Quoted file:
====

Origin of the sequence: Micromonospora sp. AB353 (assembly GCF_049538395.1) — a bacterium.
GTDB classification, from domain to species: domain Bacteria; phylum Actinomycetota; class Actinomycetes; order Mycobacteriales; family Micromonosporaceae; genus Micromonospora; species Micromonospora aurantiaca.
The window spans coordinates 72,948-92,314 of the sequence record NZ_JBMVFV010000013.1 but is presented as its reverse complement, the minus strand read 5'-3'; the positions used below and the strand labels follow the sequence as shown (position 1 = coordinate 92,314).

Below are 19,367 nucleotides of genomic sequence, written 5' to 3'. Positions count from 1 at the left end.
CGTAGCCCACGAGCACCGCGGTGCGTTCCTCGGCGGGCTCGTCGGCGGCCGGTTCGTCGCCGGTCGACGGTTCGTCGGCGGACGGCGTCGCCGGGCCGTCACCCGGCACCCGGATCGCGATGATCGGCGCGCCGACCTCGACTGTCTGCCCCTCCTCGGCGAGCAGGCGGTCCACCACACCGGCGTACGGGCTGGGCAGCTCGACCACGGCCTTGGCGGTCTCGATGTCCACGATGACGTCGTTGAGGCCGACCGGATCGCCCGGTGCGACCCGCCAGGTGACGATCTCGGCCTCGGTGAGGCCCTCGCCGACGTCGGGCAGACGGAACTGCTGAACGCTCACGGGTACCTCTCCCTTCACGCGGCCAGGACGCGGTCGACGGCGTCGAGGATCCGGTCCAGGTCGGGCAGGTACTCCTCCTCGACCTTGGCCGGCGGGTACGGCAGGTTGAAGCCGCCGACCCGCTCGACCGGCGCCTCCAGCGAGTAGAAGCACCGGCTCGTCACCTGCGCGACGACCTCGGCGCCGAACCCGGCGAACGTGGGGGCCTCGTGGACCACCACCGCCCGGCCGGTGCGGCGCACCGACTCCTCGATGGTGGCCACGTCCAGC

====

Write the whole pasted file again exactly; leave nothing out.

Origin of the sequence: Micromonospora sp. AB353 (assembly GCF_049538395.1) — a bacterium.
GTDB classification, from domain to species: domain Bacteria; phylum Actinomycetota; class Actinomycetes; order Mycobacteriales; family Micromonosporaceae; genus Micromonospora; species Micromonospora aurantiaca.
The window spans coordinates 72,948-92,314 of the sequence record NZ_JBMVFV010000013.1 but is presented as its reverse complement, the minus strand read 5'-3'; the positions used below and the strand labels follow the sequence as shown (position 1 = coordinate 92,314).

Below are 19,367 nucleotides of genomic sequence, written 5' to 3'. Positions count from 1 at the left end.
CGTAGCCCACGAGCACCGCGGTGCGTTCCTCGGCGGGCTCGTCGGCGGCCGGTTCGTCGCCGGTCGACGGTTCGTCGGCGGACGGCGTCGCCGGGCCGTCACCCGGCACCCGGATCGCGATGATCGGCGCGCCGACCTCGACTGTCTGCCCCTCCTCGGCGAGCAGGCGGTCCACCACACCGGCGTACGGGCTGGGCAGCTCGACCACGGCCTTGGCGGTCTCGATGTCCACGATGACGTCGTTGAGGCCGACCGGATCGCCCGGTGCGACCCGCCAGGTGACGATCTCGGCCTCGGTGAGGCCCTCGCCGACGTCGGGCAGACGGAACTGCTGAACGCTCACGGGTACCTCTCCCTTCACGCGGCCAGGACGCGGTCGACGGCGTCGAGGATCCGGTCCAGGTCGGGCAGGTACTCCTCCTCGACCTTGGCCGGCGGGTACGGCAGGTTGAAGCCGCCGACCCGCTCGACCGGCGCCTCCAGCGAGTAGAAGCACCGGCTCGTCACCTGCGCGACGACCTCGGCGCCGAACCCGGCGAACGTGGGGGCCTCGTGGACCACCACCGCCCGGCCGGTGCGGCGCACCGACTCCTCGATGGTGGCCACGTCCAGC